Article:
The Hope Street in Melton program is based on the Youth Foyer like model of supported transitional housing for young people and young families who are provided with safe, secure and affordable accommodation for 12 months to 2 years. Young people are active participants in creating opportunities to strengthen their housing, employment, education, training and personal and social development. Support is provided within a model of eight self-contained units and two family units.
Case management helps young people identify their goals and how they can transition out of the homelessness service system. Hope Street is responsible for the holistic programs and activities that are designed to achieve development in four core areas:
- Employment, education and training – including living skills development
- Maintaining successful tenancies
- Social and recreational development
- Citizen participation
- is an intensive outreach support service offering an integrated case management to young people with links to the City of Melton
- proactively assists young people to develop resilience through effective integration and interdependence with their local communities
- is not a crisis support or crisis accommodation program
What does the program offer?
- Intensive individualised case management:
- strong one to one relationship between case work and service user
- flexible service delivery model including tailored levels of support to young people's needs
- focus on re/connections with significant familial, personal and social relationships
- building links with key agencies/groups in community to achieve young people's goals
- a continued flexible approach when young people move into interdependent living
- highly skilled workers within a highly responsive program
- Living Skills Program:
- robust series of group work sessions covering topics such as sustaining a successful tenancy; accessing and sustaining employment, education, training; personal and social development; citizenship and participation
- utilising and valuing young people's skills and experiences as contributors and facilitators to the Living Skills Program
- Integration with community:
- connecting young people as meaningful participants (capacity building) with their local communities through employment, education, personal and citizen opportunities
- the program connecting as a meaningful participant in local communities via partnership and community capacity building activities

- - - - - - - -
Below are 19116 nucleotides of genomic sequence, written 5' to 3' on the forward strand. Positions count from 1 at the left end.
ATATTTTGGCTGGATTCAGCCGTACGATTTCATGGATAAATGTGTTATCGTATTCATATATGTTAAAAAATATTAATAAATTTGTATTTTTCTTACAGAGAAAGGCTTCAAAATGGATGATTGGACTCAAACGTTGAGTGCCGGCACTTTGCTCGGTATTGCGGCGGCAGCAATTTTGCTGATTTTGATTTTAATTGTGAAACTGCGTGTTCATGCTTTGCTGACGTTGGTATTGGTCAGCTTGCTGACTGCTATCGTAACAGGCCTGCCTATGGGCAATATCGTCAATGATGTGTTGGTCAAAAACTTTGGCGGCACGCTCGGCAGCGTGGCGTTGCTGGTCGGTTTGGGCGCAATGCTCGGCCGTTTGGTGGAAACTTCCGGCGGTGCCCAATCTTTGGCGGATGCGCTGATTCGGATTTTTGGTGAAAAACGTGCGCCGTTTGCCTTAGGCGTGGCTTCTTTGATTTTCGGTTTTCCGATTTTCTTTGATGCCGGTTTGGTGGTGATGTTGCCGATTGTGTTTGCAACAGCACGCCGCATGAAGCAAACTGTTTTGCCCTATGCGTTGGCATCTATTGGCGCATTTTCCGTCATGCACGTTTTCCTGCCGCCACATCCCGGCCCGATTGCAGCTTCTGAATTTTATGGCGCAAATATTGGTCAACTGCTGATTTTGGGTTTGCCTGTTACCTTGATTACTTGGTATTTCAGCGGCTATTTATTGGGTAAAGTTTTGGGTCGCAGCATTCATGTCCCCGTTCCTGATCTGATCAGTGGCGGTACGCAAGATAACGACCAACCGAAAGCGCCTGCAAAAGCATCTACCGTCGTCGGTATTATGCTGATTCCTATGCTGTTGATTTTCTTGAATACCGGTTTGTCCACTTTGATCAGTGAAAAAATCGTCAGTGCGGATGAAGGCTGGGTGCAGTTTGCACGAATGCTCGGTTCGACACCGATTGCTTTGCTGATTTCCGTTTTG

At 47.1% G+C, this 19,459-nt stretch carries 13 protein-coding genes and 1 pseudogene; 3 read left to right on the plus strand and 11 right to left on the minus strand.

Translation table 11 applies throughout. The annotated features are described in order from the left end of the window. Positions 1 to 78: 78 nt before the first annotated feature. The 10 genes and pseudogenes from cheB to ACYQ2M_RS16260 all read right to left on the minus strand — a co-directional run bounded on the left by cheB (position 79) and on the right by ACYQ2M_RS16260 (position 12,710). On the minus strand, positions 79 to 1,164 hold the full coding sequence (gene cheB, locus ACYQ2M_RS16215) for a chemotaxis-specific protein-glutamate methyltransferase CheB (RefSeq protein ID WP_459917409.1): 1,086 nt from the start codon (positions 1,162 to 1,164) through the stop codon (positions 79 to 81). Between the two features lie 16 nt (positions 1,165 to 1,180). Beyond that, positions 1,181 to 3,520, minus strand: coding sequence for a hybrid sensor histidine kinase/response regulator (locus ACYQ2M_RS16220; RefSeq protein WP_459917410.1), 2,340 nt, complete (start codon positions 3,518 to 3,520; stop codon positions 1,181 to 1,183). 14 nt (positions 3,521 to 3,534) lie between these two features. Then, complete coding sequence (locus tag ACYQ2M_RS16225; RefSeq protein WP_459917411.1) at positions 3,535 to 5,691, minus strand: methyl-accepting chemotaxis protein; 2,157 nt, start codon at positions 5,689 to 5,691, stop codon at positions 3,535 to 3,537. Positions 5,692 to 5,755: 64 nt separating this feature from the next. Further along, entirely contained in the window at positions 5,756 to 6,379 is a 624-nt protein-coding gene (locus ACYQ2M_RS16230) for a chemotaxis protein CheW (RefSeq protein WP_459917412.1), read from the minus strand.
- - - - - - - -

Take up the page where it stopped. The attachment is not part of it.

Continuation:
- joint initiatives with local community groups and agencies
How can young people enter this program?
Young people must be:
- 16 - 25 years of age—priority will be given to those 19 years and under
- individuals or part of a couple / family (eg siblings, single parent and child, couple and child)
- homeless and/or at risk of homelessness
- linked to the Melton local government area
- linked or willing to be linked to education, employment or training
- in receipt of an income that allows for independent living (purchase food, pay rent, travel, etc)
- able to perform a basic level of independent living skills in activities such as cooking, cleaning, shopping, self regulated routine
- willing and have the capacity to participate in the program
Please contact your nearest access point(s) listed on this page to find out more about entering this program.
OUTCOMES SUMMARYDuring 2017-18, the program provided 25 new support periods1 with another 14 support periods continuing from last year:
- Of the 35 young people supported, 11 were under 17 years old.
- Most young people were born in Australia (83%), 6% identifying themselves as being of Aboriginal heritage, while the five most common countries from which overseas-born young people originated were Iran, Philippines, Somalia, Sudan and Vietnam (all 3%).
- The main reason young people engaged with the Melton program were relationship/family breakdown and/or violence (41%). A third of young people had experienced housing issues (housing crises, affordability stress, inadequate/inappropriate dwelling conditions or their previous accommodation had ended).
- increased living skills to help the young person be a productive member of society
- improved self-development, self esteem, mental health, social connectedness and general wellbeing
- greater connection to the community and to health and other community support services
Learn more about young people's achievements from our program report below.
- A support period is the length of time during which a client receives services from Hope Street. The support period ends when the client stops receiving those services, eg they exit one of our programs. Sometimes a young person/family (at risk of) experiencing homelessness requires more than one support period to ensure that they have every opportunity to secure stable accommodation and remain connected to their families, networks, education and employment. ↩